Perhaps Gruden preferred Hock, but in Fant he gets an ideal replacement for Jared Cook, the 31-year-old free agent and biggest beneficiary in Gruden's offense last season. The Raiders offense, perhaps more than anything, needs more speed. Fant is the fastest tight end in the draft, with natural receiving skills and advanced fundamentals coming from Kirk Ferentz's program.
25. Philadelphia Eagles — Penn State RB Miles Sanders
While most focus on the other potential first-round back with limited miles on the odometer in Bama's Josh Jacobs, Howie Roseman's attention is grabbed by the stud in his own backyard. Perhaps no back impressed more than Sanders at the combine, where Jacobs didn't work out because of a groin injury. PFW draft expert Greg Gabriel knows running backs and says Sanders is superior to Jacobs. No argument here.
26. Indianapolis Colts — Georgia CB Deandre Baker
We really like the fit of Baker in Matt Eberflus' zone scheme, where his speed limitations are mitigated and his awesome instincts and bulldog attitude are accentuated. It says here the Colts will make big splashes on 'D' before the draft to acquire Dee Ford and a big-time starting strong safety, leaving corner as perhaps the top area of focus.
27. Oakland Raiders — Ohio State WR Parris Campbell (from Cowboys)
Remember what we said about the Raiders' need for speed? Enter Campbell, whose 4.31 40 tied Andy Isabella for the fastest at the combine. Just don't mistake Campbell — or Isabella, for that matter — as a one-trick pony. He wins as much with route running as pure speed, and Gruden raved in Indy about Urban Meyer's work in preparing his guys for the NFL.
28. Los Angeles Chargers — Clemson DT Dexter Lawrence
Why Wilkins over teammate Christian Wilkins? He's a mountain of a man who just might test even better athletically, and the Chargers' biggest issue defensively last year was stuffing the run. We also think Lawrence will surprise as a pass rusher, especially flanked by attention-commanding Joey Bosa and Melvin Ingram.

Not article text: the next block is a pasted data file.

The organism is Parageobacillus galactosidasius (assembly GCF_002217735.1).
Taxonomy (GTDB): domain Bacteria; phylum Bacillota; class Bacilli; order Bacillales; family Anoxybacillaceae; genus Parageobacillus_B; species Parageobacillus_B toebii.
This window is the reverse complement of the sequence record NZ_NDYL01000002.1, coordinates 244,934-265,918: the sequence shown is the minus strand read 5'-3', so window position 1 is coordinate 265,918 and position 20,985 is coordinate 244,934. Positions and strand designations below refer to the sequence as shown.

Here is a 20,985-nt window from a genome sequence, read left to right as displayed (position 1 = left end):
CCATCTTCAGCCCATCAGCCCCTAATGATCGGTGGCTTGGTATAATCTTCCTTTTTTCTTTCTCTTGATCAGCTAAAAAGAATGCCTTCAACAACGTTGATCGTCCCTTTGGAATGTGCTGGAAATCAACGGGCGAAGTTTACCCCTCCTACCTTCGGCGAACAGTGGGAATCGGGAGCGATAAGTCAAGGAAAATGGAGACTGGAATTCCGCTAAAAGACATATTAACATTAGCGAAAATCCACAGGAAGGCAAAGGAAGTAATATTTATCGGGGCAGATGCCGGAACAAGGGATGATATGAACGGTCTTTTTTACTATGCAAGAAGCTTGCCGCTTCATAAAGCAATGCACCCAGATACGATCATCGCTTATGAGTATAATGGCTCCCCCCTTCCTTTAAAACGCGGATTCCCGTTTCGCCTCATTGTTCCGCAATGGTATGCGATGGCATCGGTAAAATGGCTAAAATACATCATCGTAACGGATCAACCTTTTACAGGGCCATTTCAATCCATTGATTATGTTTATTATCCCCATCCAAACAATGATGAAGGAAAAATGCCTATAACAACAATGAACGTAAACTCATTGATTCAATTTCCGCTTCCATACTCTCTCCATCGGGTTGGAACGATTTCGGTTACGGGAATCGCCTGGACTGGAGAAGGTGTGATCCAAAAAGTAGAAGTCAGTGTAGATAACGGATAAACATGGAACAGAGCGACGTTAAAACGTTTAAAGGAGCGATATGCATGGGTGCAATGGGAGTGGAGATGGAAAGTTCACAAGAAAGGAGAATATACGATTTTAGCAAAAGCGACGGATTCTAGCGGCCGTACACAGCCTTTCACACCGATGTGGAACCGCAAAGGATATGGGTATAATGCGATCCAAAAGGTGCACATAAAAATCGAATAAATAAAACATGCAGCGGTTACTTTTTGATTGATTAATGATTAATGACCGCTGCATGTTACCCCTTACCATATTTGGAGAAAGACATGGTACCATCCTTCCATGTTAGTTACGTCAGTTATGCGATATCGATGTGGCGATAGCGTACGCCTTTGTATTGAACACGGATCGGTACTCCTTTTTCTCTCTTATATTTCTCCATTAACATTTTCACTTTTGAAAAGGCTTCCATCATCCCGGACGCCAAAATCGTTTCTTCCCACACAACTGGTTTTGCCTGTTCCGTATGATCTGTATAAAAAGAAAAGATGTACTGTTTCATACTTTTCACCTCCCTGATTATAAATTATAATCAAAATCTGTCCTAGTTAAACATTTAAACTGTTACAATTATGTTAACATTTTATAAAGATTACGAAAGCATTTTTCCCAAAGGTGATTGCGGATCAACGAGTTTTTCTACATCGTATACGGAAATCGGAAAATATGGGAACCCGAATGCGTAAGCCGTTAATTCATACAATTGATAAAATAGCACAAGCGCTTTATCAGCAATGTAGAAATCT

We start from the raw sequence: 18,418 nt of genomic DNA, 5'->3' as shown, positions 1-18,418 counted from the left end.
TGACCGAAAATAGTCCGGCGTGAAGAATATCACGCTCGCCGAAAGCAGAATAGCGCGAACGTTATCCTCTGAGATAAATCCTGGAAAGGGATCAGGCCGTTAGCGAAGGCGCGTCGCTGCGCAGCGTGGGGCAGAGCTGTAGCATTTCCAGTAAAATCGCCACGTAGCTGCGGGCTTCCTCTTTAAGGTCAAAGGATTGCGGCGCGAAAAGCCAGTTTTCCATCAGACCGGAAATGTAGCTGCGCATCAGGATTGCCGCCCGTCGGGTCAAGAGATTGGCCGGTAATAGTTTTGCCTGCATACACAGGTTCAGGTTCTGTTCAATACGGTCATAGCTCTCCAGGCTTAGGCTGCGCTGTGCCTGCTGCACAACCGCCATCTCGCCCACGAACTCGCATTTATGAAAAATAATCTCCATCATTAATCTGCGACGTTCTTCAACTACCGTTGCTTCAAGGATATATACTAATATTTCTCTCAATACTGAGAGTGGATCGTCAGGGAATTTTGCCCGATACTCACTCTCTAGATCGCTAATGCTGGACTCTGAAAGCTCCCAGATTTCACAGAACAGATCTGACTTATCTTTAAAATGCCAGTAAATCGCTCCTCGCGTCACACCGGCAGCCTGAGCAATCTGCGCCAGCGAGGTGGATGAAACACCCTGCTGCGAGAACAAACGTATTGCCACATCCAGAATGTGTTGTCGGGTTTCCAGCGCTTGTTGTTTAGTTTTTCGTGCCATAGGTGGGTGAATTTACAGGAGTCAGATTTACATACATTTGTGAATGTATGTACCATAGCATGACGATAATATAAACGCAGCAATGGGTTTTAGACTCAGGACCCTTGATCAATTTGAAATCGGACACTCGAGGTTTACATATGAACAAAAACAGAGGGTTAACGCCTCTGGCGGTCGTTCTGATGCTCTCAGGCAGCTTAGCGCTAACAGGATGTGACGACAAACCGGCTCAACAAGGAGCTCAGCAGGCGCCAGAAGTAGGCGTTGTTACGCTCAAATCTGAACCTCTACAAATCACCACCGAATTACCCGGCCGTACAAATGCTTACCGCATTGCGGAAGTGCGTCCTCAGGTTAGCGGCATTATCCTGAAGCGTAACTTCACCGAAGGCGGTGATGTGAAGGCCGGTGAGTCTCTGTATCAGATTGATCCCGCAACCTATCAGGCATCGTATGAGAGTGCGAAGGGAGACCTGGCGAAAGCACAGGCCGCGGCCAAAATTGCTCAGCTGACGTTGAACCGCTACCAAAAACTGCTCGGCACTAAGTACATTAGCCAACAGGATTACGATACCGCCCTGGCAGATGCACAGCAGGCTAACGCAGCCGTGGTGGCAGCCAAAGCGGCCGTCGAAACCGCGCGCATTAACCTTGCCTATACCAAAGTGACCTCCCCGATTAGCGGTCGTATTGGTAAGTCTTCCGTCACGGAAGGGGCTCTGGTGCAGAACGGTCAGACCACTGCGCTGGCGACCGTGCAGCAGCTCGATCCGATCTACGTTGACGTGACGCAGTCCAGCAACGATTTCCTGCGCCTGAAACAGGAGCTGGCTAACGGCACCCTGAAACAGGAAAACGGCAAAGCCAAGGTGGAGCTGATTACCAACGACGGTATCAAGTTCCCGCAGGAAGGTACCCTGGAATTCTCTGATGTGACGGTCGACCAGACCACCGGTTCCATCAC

29. Kansas City Chiefs — Delaware DB Nasir Adderley
We went back and forth between Adderley and Johnathan Abram before settling on the more versatile defensive back ideally suited to cover tight ends, backs and even slot receivers. After all, the Chiefs had few answers for Rob Gronkowski and Julian Edelman in January, and there are no shortage of these types of difference makers in their own division.
30. Green Bay Packers — Alabama TE Irv Smith (from Saints)
He doesn't have ideal TE size, but the Packers are huge on the perimeter with promising youngsters Marquez Valdes-Scantling and Equanimeous St. Brown supporting Davante Adams and have a screaming need for more help over the middle. That's where Smith will win consistently, and in addition to big-time athleticism and receiving upside, he blocks too.
31. Los Angeles Rams — North Carolina State C Garrett Bradbury
After letting John Sullivan walk, Bradbury can slide seamlessly and immediately into Sean McVay's zone system, where the smarts, agility and athleticism of the Rimington Award winner should shine.
32. New England Patriots — Oklahoma WR Marquise Brown
After all the comings and goings at the WR position, Bill Belichick tabs Brown as the Patriots' first first-round wideout since Terry Glenn in 1996. The draft's most explosive playmaker, Brown is vastly undersized and coming off LisFranc surgery. But he brings the rare game-breaking skills and versatility to compel Belichick despite all his recent draft picks who have been slowed by injuries.
Teams without first-round picks
Dallas Cowboys (No. 58 overall) — Georgia EDGE D'Andre Walker
With the uncertainty of Demarcus Lawrence's contract situation, suspensions of David Irving and Randy Gregory and Taco Charlton entering a make-or-break Year 3, Walker provides some insurance. His hair-on-fire style and explosion syncs well with Rod Marinelli's scheme.
New Orleans Saints (No. 62 overall) — Texas A&M TE Jace Sternberger
They like Dan Arnold, but not enough to pass here on Sternberger, who has the receiving prowess, athleticism and flexibility to wear a lot of hats in Sean Payton's offense. The Saints don't shy away from raw prospects with a high ceiling. That's Sternberger.
Chicago Bears (No. 87 overall) — LSU TE Foster Moreau
They have greater needs, but Moreau's sneaky athleticism, plus blocking ability and pristine intangibles will all appeal to Ryan Pace, who has spent a ton to fix the TE position without the desired results. Moreau can quickly push unproven Adam Shaheen and fit really well as the "Y" complement to "move" stud Trey Burton.